February 23, 2021 |
One Victorian community legal centre is hitting the streets with the unusual combination of lawyers and coffee to increase access to legal advice for locals.
Peninsula CLC, which provides free legal assistance across Melbourne’s south-eastern suburbs and the Mornington Peninsula, is pioneering new ways to reach their local community.
One example is the Street Law Coffee Van, a partnership with White Lion and Social Engine. This pop-up coffee van and legal service spends time at community locations ranging from emergency food relief centres and showers for people experiencing homelessness to car parks outside Woolworths and Bunnings.
Its primary goal is to talk to people wherever they are in the community, making speaking to a lawyer as easy and accessible as possible. People can get a free legal ‘health check’ and then follow up as needed with a lawyer or other local services via referrals.
Commencing during 2020, the van became a welcome sight in the community at a time when many emergency and relief services had closed face-to-face services during COVID.
"Our Street Law Van flips the usual arrangement where a lawyer sits in an office and waits for clients to come to them," said community engagement officer Kirsten Young.
"This assertive outreach approach was particularly valuable during COVID restrictions and meant we could assist people wherever they were, particularly those who were struggling to access traditional support services".
The van also provides formal training and employment opportunities to local young people wanting to become baristas.
Another example of Peninsula CLC’s work in the community is their Rooming House Outreach Program, one of the only programs that actively targets vulnerable rooming house residents for advice and support.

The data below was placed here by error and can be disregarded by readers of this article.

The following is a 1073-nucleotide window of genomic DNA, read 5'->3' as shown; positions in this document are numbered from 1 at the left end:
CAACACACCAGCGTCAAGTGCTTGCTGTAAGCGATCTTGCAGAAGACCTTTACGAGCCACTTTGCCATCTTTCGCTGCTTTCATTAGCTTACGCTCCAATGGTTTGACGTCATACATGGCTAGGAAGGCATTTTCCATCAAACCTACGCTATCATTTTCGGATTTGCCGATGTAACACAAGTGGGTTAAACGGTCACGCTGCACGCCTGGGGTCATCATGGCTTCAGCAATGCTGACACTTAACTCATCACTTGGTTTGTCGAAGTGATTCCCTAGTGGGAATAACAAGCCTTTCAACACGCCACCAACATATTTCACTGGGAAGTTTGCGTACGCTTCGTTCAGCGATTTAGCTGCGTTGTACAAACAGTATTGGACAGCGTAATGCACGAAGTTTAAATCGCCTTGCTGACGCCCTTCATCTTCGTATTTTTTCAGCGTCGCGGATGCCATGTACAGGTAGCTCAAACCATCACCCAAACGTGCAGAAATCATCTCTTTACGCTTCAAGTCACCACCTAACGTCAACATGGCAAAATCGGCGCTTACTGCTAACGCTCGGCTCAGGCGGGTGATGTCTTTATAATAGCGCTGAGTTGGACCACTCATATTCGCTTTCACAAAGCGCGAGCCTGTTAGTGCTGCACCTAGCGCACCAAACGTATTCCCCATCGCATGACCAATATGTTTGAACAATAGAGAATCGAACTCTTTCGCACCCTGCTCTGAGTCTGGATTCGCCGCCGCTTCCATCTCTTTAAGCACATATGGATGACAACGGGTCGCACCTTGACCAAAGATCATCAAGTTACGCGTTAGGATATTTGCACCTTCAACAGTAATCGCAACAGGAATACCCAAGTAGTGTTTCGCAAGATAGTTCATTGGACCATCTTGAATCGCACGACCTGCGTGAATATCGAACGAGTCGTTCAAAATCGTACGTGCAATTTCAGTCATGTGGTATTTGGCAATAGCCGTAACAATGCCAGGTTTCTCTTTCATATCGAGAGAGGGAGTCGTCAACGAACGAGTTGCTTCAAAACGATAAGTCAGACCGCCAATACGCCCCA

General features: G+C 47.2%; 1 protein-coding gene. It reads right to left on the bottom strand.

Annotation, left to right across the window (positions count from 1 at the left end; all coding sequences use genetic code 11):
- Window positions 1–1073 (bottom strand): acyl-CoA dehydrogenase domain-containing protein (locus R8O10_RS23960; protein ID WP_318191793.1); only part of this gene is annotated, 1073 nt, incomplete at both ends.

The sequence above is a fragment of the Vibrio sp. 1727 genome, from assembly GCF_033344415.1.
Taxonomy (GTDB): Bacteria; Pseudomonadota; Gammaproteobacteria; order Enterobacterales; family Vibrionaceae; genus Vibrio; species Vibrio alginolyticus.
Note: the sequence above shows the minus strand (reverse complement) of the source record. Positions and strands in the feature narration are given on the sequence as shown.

This program provides specialist health, housing and legal support to rooming house residents and reports legal breaches to regulators. It covers 17 local government areas in Melbourne’s south east, where there are more than 800 registered private rooming houses – with many more operating illegally. The program has played a critical role in monitoring practices in the poorly regulated private rooming house sector and advocating alongside others for reforms to improve health and safety.
A recent survey of rooming house residents by the program's staff sheds light on the little known and often shocking conditions in private rooming houses.
One resident summed up their situation as being like ‘living in hell’. “The toilet is broken...there's no hot water. Mould is everywhere, the roof is falling apart. There are bed bugs in the mattress. The windows don't close. There's blood on the walls. You can't afford to pay the rent and eat as well. Help me to get out of here.”
Peninsula CLC’s rooming house program was one of its most active outreach services during 2020, recognising that rooming house residents were at higher risk of harm throughout various levels of COVID restrictions.
CEO, Jackie Galloway believes the future of community legal services lies in their ability to meet people in the places they work and live. That means strong partnerships with health and community services plus outreach initiatives like the Street Law Coffee Van and Rooming House Outreach Program.
“Peninsula CLC is taking our expertise to the streets of the south-east and peninsula so more people can get legal help more easily. This complements our traditional appointments, legal clinics and legal education activities. Introducing more outreach has also made us more responsive to the needs of our local community."
Visit www.pclc.org.au for more information on Peninsula CLC.